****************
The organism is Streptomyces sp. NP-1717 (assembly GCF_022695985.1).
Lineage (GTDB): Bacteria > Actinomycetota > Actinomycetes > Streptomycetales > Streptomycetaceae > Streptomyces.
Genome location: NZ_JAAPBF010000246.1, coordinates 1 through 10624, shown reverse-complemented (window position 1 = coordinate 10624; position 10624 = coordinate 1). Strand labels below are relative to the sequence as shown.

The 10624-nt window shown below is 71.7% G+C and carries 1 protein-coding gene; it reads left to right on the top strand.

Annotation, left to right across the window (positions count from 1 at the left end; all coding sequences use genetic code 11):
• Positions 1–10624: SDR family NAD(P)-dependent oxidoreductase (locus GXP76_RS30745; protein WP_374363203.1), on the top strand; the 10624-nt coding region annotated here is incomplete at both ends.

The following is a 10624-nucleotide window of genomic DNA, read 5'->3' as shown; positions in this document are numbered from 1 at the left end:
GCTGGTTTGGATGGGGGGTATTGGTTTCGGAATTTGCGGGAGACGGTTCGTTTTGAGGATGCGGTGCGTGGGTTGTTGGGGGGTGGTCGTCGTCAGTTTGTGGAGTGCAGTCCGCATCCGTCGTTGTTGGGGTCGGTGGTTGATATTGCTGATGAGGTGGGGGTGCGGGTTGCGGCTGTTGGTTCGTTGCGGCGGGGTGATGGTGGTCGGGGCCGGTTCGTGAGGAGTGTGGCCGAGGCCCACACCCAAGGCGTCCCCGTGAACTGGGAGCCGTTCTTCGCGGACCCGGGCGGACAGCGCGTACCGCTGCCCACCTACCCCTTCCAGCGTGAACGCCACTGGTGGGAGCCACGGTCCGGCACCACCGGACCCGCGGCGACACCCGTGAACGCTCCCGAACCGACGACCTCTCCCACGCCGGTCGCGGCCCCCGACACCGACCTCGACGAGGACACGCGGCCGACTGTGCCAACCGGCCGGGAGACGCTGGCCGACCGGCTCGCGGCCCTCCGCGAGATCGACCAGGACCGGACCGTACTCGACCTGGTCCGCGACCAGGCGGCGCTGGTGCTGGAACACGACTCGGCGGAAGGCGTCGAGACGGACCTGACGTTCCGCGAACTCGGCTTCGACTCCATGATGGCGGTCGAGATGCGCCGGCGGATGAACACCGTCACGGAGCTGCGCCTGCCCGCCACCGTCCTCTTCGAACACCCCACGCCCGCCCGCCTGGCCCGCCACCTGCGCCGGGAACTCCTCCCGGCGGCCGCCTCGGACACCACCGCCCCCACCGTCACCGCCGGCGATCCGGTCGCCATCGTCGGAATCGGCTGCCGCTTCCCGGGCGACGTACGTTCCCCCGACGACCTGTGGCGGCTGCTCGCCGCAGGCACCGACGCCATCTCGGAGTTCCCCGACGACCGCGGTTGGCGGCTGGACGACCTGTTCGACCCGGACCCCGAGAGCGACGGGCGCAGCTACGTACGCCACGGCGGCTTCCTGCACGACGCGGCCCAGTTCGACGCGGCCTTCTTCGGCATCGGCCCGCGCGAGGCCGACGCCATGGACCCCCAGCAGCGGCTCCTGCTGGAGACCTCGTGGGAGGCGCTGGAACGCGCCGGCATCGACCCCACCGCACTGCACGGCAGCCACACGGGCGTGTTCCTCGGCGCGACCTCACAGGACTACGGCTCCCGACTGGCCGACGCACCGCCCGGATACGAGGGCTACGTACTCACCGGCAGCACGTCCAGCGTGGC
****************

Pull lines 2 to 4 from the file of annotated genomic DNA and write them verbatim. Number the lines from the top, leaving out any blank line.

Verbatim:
Lineage (GTDB): Bacteria > Actinomycetota > Actinomycetes > Streptomycetales > Streptomycetaceae > Streptomyces.
Genome location: NZ_JAAPBF010000246.1, coordinates 1 through 10624, shown reverse-complemented (window position 1 = coordinate 10624; position 10624 = coordinate 1). Strand labels below are relative to the sequence as shown.

The 10624-nt window shown below is 71.7% G+C and carries 1 protein-coding gene; it reads left to right on the top strand.